On a visit to Washington, D.C., an old soldier is saluted by many

Wednesday, 15 November 2017, 12:37:59 AM. Lewis O’Brien loved all the handshakes, from more people than he could count.They approached the World War II veteran at airports and historic monuments last Sunday in our nation’s capital, and the attention he received created that proverbial lump in...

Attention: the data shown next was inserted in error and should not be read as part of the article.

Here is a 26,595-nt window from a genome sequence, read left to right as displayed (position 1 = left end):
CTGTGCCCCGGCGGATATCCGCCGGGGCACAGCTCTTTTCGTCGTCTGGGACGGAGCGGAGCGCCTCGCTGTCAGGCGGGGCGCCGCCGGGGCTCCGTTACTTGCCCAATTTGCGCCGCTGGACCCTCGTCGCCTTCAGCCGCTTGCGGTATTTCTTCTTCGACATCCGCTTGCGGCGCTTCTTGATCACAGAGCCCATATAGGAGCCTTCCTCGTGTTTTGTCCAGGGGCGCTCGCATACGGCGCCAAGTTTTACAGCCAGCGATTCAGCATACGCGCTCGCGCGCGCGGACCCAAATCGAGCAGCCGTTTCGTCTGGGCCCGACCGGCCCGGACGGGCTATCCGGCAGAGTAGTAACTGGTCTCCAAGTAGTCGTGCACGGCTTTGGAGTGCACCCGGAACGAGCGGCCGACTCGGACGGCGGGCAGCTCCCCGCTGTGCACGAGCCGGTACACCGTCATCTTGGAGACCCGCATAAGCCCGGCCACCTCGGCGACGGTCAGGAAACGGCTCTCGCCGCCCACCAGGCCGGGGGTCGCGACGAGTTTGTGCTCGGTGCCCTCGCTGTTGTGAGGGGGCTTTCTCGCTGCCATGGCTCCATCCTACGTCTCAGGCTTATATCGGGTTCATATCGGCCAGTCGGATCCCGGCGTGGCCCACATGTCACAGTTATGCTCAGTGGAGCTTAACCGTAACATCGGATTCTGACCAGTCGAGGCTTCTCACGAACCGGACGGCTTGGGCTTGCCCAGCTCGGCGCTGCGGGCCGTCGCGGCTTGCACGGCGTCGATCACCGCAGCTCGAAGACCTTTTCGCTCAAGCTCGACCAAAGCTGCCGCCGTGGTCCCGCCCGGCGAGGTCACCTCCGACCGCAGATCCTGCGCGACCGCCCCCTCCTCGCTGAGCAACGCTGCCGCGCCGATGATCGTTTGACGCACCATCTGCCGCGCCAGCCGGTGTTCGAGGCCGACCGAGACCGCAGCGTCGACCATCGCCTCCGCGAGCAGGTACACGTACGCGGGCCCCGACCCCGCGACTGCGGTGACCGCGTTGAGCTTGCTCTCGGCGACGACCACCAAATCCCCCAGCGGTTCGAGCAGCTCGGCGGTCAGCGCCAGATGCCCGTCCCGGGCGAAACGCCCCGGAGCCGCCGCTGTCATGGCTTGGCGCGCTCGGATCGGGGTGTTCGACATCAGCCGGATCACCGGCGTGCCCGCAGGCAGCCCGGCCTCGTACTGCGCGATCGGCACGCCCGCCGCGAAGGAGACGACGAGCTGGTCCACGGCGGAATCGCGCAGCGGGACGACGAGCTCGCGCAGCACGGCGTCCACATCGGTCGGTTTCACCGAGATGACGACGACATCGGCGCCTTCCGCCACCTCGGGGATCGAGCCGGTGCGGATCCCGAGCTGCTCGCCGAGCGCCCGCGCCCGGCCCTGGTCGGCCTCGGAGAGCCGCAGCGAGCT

Lewis O’Brien loved all the handshakes, from more people than he could count. They approached the World War II veteran at airports and historic monuments last Sunday in our nation’s capital, and the attention he received created that proverbial lump in the old man’s throat. Tears fell, too, from an individual whose generation – often called The Greatest Generation – fought to hide its emotions almost as hard as it fought the Japanese and Germans. “The best day of my life,” O’Brien told me on the phone before I visited him at his home Friday in Londonderry. Those were pretty strong words from an 89-year-old man who arrived in Japan shortly after a pair of Atomic bombs destroyed two major cities there and ended the war. They’re words upon which to build a classic Veterans Day column, because O’Brien’s trip to Washington D.C., part of the Honor Flight New England program, produced emotion and nostalgia that’s hard to beat. Honor Flight, headquartered out of Hooksett by a former cop named Joe Byron, offers free trips for aging veterans to D.C. Men like O’Brien take a bus tour, stopping at the tributes to those who fought in World War II, Korea and Vietnam. The Tomb of the Unknown Soldier, with its changing of the guard ceremony, is on the schedule as well. I’ve gone on two of these flights as a writer, and the things I saw were, to say the least, were powerful on their own. The impact of traveling with these veterans who fought in jungles and on beaches, and who watched their...Read more
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